Many English translations of the sagas mention “sour curds,” but Icelanders know the stuff by its proper name, skyr. Shortly before medieval outlaw Egil Skallagrimson got into a famous drinking-and-barfing contest at the home of Armod Beard, he downed a hearty bowl of skyr, and his descendants still enjoy the thick, sour, yogurt-like cheese curds:
When the farm laborer rises in the morning he expects his allowance of skyr as a matter of course, along with his black bread and coffee. And when the chance visitor from town drops in, he welcomes a plate of skyr, along with cakes and coffee, as the most satisfying form of refreshment. Nor is the taste unpleasant, but one needs practice in order to empty a soup-plate full of it with good grace.
One brand of imported skyr has been available in parts of the U.S. for several years, but I was stunned today to stumble across Siggi’s Skyr, every six-ounce cup of which is made in America by an entrepreneurial, homesick Icelander who refined the recipe in his TriBeCa apartment and set up a skyr operation on a farm in upstate New York.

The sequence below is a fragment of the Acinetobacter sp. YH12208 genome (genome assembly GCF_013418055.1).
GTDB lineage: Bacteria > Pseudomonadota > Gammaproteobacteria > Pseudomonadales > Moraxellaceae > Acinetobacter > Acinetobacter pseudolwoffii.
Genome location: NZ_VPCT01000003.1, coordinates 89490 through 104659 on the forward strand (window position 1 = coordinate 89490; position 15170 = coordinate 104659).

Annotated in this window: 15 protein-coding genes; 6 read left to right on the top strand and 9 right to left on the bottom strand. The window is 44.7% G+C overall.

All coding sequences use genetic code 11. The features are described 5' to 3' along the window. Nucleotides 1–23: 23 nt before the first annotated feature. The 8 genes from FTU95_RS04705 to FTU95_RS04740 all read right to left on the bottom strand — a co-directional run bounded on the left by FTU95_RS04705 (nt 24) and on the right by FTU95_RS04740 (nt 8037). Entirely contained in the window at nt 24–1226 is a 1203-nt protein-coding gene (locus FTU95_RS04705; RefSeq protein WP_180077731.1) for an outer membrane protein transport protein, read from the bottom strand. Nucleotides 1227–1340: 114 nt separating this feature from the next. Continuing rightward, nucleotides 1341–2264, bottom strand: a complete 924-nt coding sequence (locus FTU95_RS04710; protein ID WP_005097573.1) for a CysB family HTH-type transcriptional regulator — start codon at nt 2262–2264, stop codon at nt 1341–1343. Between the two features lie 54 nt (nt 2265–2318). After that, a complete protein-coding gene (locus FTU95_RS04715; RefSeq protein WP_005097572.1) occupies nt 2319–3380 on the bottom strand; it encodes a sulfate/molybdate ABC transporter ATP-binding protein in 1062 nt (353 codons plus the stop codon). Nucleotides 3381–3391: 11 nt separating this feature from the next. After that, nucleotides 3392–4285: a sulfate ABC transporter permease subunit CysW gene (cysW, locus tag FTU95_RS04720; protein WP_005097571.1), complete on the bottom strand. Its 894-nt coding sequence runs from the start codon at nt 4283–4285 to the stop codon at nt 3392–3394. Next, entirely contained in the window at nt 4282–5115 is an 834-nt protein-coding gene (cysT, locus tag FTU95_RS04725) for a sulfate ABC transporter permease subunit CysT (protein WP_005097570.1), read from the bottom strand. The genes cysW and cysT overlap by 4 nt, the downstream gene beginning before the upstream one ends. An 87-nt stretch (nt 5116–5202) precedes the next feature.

Skyr is an acquired taste, and Siggi’s Skyr isn’t cheap—it’s around $2.50 for six ounces, as opposed to $1.99 for the same quantity of the imported brand—but it’s powerful stuff: no fat, 16 grams of protein (which makes it more protein-rich than an entire chicken thigh), 13 grams of carbohydrates, and the calcium of two-thirds of a cup of milk.
Of course, the American who wants to eat like a Viking faces hard questions: Should one buy the imported skyr and support Iceland’s cratered economy? Should one buy the domestic stuff and support a very weird small business? And for crying out loud, with flavors like “pomegranate and passion fruit,” why doesn’t it come in galangal?